Although most women took on male dominated trades during World War II, they were expected to return to their everyday housework once men returned from the war.Government campaigns targeting women were addressed solely at housewives, likely because already-employed women would move to the higher-paid "essential" jobs on their own, Many of the women who took jobs during World War II were mothers.In 1978, she crashed in her small propeller plane when the engine failed during takeoff.
Because world wars were total wars which required governments to utilize their entire populations for the purpose of defeating their enemies, millions of women were encouraged to work in industry and take over jobs previously done by men.
During World War I women across the United States were employed in jobs previously done by men.
Similar images of women war workers appeared in other countries such as Britain and Australia.
Images of women workers were widespread in the media as government posters, and commercial advertising was heavily used by the government to encourage women to volunteer for wartime service in factories.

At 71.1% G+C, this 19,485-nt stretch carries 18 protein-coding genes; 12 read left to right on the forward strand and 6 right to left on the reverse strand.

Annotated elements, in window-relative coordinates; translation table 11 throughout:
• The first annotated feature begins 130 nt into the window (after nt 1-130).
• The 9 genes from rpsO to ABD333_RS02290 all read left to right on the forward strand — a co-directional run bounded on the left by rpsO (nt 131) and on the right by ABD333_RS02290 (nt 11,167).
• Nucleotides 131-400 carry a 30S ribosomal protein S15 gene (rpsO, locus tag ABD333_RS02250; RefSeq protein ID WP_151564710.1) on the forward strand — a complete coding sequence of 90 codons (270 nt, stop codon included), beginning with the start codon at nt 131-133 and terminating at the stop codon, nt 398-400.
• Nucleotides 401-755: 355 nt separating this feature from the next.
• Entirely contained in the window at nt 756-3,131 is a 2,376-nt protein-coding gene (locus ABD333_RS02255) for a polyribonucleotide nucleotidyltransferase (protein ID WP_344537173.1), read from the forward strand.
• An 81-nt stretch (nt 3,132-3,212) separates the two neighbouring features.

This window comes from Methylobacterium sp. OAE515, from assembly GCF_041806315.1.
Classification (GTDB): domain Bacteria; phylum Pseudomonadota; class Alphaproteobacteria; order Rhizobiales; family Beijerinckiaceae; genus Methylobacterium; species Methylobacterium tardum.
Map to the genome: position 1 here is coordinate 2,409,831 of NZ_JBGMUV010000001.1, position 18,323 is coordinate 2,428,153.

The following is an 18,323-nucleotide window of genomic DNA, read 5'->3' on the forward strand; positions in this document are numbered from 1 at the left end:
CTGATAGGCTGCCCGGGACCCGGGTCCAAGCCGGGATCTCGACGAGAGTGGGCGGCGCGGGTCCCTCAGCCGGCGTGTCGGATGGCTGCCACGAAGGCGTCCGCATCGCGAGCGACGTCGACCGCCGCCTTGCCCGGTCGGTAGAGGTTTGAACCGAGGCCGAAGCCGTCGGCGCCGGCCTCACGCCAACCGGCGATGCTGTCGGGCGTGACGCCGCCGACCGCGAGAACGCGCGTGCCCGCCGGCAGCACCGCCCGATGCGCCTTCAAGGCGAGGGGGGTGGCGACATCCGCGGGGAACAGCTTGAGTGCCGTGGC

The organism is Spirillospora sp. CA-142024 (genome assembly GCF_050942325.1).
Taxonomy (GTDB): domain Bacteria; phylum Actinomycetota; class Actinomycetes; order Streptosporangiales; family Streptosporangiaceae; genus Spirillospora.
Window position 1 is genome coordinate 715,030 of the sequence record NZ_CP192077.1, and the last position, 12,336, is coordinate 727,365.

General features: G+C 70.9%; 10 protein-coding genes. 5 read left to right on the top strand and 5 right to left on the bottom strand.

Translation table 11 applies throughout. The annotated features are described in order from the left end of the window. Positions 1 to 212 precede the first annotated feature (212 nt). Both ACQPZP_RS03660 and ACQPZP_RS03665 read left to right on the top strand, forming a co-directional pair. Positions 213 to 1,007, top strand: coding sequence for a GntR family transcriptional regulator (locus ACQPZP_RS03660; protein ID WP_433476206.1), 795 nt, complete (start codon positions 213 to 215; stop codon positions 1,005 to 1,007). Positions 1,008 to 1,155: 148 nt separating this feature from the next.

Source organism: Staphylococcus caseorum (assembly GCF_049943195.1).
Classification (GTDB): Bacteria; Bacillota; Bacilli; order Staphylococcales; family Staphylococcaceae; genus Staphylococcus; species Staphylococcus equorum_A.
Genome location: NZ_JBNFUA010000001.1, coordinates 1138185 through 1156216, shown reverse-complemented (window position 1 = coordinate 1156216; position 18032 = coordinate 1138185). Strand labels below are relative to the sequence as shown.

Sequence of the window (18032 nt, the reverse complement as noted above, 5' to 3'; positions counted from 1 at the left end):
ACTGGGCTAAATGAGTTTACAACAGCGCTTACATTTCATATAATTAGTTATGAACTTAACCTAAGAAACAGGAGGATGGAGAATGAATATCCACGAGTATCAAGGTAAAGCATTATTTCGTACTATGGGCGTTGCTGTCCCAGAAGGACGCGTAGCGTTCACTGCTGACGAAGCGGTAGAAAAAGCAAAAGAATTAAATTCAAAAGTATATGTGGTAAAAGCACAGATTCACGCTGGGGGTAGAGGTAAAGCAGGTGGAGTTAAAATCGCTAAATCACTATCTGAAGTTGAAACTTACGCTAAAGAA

The films and posters she appeared in were used to encourage women to go to work in support of the war effort.
At the age of 50, Monroe realized her dream of flying when she obtained a pilot's license.
She got a job building B-17s on an assembly line, she shares just how exciting it was saying, 'The biggest thrill — I can't tell you — was when the B-17s rolled off the assembly line. In 1944, when victory seemed assured for the United States, government-sponsored propaganda changed by urging women back to working in the home.
Later, many women returned to traditional work such as clerical or administration positions, despite their reluctance to re-enter the lower-paying fields.
Women quickly responded to Rosie the Riveter, who convinced them that they had a patriotic duty to enter the workforce.